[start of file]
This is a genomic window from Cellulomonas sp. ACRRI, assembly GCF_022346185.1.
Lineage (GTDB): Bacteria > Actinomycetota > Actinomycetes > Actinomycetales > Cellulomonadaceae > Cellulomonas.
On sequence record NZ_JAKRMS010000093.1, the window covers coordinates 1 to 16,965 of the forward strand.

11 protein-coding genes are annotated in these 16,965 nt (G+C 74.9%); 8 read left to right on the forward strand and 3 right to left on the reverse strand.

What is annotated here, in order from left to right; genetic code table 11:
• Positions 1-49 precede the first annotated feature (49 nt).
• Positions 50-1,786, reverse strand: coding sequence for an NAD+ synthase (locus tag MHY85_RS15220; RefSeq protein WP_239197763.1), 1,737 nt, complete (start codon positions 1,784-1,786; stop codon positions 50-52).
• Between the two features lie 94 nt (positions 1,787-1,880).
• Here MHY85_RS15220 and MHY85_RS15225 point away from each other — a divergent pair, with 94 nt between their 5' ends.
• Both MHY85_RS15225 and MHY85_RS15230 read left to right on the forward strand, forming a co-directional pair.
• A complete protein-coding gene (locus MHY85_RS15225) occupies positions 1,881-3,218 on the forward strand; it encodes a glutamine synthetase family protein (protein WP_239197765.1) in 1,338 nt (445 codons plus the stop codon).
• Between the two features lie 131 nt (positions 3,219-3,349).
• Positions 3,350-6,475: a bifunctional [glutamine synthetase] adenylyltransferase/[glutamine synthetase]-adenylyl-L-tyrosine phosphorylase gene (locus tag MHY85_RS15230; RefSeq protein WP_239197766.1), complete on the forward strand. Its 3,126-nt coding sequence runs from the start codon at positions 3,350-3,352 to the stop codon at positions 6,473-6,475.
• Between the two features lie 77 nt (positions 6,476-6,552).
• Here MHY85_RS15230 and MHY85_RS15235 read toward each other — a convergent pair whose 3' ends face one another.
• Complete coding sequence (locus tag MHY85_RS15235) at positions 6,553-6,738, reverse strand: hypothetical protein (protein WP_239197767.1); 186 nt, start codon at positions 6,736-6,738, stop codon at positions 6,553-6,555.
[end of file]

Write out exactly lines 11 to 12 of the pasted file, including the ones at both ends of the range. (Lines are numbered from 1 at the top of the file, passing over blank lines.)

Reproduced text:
• A complete protein-coding gene (locus MHY85_RS15225) occupies positions 1,881-3,218 on the forward strand; it encodes a glutamine synthetase family protein (protein WP_239197765.1) in 1,338 nt (445 codons plus the stop codon).
• Between the two features lie 131 nt (positions 3,219-3,349).